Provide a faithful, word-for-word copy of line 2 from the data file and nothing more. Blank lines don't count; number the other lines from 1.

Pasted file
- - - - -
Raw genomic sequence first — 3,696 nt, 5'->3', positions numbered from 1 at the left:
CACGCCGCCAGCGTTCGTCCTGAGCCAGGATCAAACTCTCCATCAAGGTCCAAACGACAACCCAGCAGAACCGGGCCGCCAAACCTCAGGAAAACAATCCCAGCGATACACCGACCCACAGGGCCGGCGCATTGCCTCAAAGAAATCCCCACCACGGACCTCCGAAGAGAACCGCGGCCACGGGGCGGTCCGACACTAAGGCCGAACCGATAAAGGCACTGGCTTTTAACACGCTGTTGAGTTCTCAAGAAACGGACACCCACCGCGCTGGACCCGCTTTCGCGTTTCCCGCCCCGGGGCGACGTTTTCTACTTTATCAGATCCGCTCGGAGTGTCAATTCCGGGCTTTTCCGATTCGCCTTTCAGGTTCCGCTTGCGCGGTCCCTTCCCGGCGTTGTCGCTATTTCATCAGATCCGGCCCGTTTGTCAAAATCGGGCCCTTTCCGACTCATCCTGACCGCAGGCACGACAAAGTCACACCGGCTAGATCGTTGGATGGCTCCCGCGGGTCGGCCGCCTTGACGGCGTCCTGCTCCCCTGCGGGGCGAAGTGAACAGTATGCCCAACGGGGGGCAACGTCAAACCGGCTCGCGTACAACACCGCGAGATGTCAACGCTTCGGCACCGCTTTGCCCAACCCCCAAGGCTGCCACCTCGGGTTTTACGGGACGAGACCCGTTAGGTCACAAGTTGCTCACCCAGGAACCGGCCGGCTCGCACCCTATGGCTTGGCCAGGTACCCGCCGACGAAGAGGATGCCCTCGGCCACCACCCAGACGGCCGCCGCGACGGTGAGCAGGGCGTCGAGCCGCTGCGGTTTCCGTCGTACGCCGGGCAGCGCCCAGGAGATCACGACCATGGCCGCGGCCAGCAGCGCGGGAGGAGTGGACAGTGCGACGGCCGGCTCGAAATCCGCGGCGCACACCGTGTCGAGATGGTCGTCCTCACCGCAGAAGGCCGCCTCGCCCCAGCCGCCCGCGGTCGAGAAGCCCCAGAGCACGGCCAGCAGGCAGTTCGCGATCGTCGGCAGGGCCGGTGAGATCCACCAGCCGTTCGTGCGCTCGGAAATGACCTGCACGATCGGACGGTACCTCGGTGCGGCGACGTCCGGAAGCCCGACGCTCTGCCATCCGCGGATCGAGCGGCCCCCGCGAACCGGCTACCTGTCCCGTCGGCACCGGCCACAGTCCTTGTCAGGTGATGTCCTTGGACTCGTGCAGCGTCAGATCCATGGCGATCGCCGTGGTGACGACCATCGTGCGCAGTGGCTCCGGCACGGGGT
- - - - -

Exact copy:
CACGCCGCCAGCGTTCGTCCTGAGCCAGGATCAAACTCTCCATCAAGGTCCAAACGACAACCCAGCAGAACCGGGCCGCCAAACCTCAGGAAAACAATCCCAGCGATACACCGACCCACAGGGCCGGCGCATTGCCTCAAAGAAATCCCCACCACGGACCTCCGAAGAGAACCGCGGCCACGGGGCGGTCCGACACTAAGGCCGAACCGATAAAGGCACTGGCTTTTAACACGCTGTTGAGTTCTCAAGAAACGGACACCCACCGCGCTGGACCCGCTTTCGCGTTTCCCGCCCCGGGGCGACGTTTTCTACTTTATCAGATCCGCTCGGAGTGTCAATTCCGGGCTTTTCCGATTCGCCTTTCAGGTTCCGCTTGCGCGGTCCCTTCCCGGCGTTGTCGCTATTTCATCAGATCCGGCCCGTTTGTCAAAATCGGGCCCTTTCCGACTCATCCTGACCGCAGGCACGACAAAGTCACACCGGCTAGATCGTTGGATGGCTCCCGCGGGTCGGCCGCCTTGACGGCGTCCTGCTCCCCTGCGGGGCGAAGTGAACAGTATGCCCAACGGGGGGCAACGTCAAACCGGCTCGCGTACAACACCGCGAGATGTCAACGCTTCGGCACCGCTTTGCCCAACCCCCAAGGCTGCCACCTCGGGTTTTACGGGACGAGACCCGTTAGGTCACAAGTTGCTCACCCAGGAACCGGCCGGCTCGCACCCTATGGCTTGGCCAGGTACCCGCCGACGAAGAGGATGCCCTCGGCCACCACCCAGACGGCCGCCGCGACGGTGAGCAGGGCGTCGAGCCGCTGCGGTTTCCGTCGTACGCCGGGCAGCGCCCAGGAGATCACGACCATGGCCGCGGCCAGCAGCGCGGGAGGAGTGGACAGTGCGACGGCCGGCTCGAAATCCGCGGCGCACACCGTGTCGAGATGGTCGTCCTCACCGCAGAAGGCCGCCTCGCCCCAGCCGCCCGCGGTCGAGAAGCCCCAGAGCACGGCCAGCAGGCAGTTCGCGATCGTCGGCAGGGCCGGTGAGATCCACCAGCCGTTCGTGCGCTCGGAAATGACCTGCACGATCGGACGGTACCTCGGTGCGGCGACGTCCGGAAGCCCGACGCTCTGCCATCCGCGGATCGAGCGGCCCCCGCGAACCGGCTACCTGTCCCGTCGGCACCGGCCACAGTCCTTGTCAGGTGATGTCCTTGGACTCGTGCAGCGTCAGATCCATGGCGATCGCCGTGGTGACGACCATCGTGCGCAGTGGCTCCGGCACGGGGT